Yosano has been echoing his dire warnings about Japan’s fiscal health since taking office in Kan’s government.
“Japan’s fiscal policy will hit a dead end if it is left as it is,” he said after his appointment, adding that Japan risked losing international credibility and a rise in long-term interest rates longer term if it failed to act.
Kan’s new agenda marks a sharp shift from the DPJ’s platform in 2009, when predecessor Yukio Hatoyama pledged to put more money in consumers’ hands to boost growth and tried to put a lid on talk of a future sales tax rise. Kan took over as prime minister after Hatoyama quit in June last year following a steep slide in his ratings.
Yosano has rejected the “fiscal hawk” label as too simplistic. In fact, he helped draft a ￥27 trillion (US$326 billion) stimulus package in 2009. Paying back public debt, he says, requires a mix of other tax hikes, spending cuts and a growth strategy to raise tax revenues.
Yosano also advocates central bank independence, making his return to government welcome to the Bank of Japan.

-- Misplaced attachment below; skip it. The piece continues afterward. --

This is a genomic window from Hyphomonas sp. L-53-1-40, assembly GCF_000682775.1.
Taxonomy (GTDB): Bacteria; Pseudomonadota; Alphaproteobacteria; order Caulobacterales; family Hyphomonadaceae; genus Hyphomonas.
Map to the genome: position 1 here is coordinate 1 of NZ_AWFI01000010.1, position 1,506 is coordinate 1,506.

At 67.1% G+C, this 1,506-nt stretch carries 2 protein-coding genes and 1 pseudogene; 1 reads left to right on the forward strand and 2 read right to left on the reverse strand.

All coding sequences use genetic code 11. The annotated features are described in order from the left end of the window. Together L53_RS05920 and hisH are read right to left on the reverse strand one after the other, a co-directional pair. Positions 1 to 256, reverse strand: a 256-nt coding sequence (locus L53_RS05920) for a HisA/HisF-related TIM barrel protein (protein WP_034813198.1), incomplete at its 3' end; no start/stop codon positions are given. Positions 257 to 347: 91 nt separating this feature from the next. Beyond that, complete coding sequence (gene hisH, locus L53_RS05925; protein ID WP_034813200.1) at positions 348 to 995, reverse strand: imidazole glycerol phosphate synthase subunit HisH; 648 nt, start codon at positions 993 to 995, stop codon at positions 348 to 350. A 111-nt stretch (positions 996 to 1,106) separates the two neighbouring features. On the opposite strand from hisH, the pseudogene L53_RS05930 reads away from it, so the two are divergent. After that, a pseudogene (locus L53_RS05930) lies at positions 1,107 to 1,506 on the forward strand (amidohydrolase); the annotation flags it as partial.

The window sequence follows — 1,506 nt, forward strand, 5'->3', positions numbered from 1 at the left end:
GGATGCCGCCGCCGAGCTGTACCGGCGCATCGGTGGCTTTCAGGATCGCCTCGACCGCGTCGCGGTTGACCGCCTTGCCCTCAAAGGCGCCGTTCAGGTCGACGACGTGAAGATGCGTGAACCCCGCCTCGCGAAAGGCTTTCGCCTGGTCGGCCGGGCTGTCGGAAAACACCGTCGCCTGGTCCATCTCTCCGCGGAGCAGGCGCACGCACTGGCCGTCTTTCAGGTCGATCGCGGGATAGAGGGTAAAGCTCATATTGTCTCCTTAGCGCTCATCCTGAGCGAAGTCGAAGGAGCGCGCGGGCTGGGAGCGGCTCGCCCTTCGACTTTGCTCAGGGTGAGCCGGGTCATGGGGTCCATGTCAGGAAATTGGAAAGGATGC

Kan may have hoped that Yosano’s appointment would smooth talks on policy with the opposition parties that control parliament’s upper house. Instead, it has outraged the LDP, which brands him a traitor.
SEE JAPAN ON PAGE 10
‘LIKE A CASSANDRA’: Chinese residents of Prato went into self-imposed lockdown and warned their Italian neighbors about what was coming, but were ignored In the storm of infection and death sweeping Italy, one big community stands out to health officials as remarkably unscathed — the 50,000 ethnic Chinese who live in the town of Prato. Two months ago, the country’s Chinese residents were the target of what Amnesty International described as shameful discrimination, the butt of insults and violent attacks by people who feared that they would spread the coronavirus through Italy. However, in the Tuscan town of Prato, home to Italy’s single biggest Chinese community, the opposite has been true. Once scapegoats, they are now held up by authorities as a model for early,